But how is Sabbath founder Tony Iommi getting on with Ozzy now? Especially as the strong-willed rockers are spending so much time cooped up in the studio?

They’ve had their differences over the years, the wild man of rock and the inventor of heavy metal. For a long time it seemed they only talked through lawyers. There were wrangles surrounding Iommi’s continued use of the Black Sabbath name, eventually leading to the band being renamed Heaven And Hell, after the title of one of Sabbath’s iconic albums. But Tony Iommi says that he never doubted he would one day be recording with Ozzy again.

“The truth is that Ozzy and I have never really fallen out personally,” he says. “When there have been issues, it has been purely business. Even when there has been a problem we’ve carried on talking. There’s never been a bad vibe. Ozzy was the one who kept on at me to go to the doctors because he was concerned about me, and he has been very supportive since I was diagnosed. In fact, all the guys in the band have been great. Even now, when we arrive at the studio they ask how I’m feeling, if I’m up to it, making sure that I’m OK.”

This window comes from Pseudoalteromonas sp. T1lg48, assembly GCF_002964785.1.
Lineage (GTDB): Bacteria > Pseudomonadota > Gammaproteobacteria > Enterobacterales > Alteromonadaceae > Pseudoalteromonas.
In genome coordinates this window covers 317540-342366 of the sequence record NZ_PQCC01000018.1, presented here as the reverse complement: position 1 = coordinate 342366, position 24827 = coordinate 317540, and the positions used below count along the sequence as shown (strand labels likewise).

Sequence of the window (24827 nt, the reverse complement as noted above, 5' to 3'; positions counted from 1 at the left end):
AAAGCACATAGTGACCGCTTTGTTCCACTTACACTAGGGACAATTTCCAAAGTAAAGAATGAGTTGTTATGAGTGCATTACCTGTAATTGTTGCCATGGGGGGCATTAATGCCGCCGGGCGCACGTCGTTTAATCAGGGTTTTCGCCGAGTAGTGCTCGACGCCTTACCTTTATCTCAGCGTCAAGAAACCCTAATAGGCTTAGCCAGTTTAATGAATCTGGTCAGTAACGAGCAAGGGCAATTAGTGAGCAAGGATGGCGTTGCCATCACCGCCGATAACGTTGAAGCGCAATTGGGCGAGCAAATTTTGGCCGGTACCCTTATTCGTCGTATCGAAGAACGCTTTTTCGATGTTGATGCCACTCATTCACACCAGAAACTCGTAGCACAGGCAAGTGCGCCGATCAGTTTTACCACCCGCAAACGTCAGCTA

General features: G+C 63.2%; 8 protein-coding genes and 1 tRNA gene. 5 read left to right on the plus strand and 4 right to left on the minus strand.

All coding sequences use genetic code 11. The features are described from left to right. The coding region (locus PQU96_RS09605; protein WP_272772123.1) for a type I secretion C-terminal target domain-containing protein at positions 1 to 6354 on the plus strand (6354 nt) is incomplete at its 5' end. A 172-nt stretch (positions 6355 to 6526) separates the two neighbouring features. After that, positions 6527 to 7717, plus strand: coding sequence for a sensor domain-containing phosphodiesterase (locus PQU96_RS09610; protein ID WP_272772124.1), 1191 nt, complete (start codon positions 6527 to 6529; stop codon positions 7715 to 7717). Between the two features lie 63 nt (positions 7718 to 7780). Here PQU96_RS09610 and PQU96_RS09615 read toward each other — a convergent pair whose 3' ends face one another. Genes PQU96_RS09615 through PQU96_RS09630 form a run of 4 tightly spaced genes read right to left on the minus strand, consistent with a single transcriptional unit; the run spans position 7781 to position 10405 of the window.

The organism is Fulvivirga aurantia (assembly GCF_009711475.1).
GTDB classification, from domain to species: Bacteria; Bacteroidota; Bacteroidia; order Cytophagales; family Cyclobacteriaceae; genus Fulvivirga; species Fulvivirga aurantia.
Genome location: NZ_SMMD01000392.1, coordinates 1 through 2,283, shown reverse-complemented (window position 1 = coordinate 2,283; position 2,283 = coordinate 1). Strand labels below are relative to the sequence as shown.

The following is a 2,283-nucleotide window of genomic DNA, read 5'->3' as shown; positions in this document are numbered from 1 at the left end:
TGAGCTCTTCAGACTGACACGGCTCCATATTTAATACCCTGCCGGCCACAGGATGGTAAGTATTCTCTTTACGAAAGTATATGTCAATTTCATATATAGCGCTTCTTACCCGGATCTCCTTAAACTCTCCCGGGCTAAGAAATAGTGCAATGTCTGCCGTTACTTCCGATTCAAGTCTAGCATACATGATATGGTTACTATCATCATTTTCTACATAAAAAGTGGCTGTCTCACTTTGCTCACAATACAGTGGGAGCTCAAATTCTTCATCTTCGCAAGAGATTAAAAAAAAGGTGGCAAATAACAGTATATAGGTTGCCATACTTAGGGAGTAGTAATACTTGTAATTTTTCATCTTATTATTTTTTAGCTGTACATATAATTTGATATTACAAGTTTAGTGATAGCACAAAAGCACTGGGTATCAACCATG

It was early last year that Tony Iommi’s world was turned upside down.

He was diagnosed with lymphoma after bandmate Ozzy pestered him to get a pain in his groin checked out. The guitarist thought it might be a recurrence of a prostate problem, and was stunned when he learned he had cancer.

In an interview with the Sunday Mercury last November he admitted that he lay awake at night, wondering how long he had left to live. “I was gutted,” he says. “I went home thinking - Christ, that’s it, I’ve had it! Cancer meant death to me. I started writing myself off. I would lie awake at night, thinking about selling this, getting rid of that, and preparing everything: who should speak at my funeral and where I’d want to be buried. But I also kept thinking - I’m not ready to go yet. I’ve got too much to do, and I like being here.”

And here the Lapworth rocker most certainly still is, thanks to treatment at the Parkway Hospital in Solihull.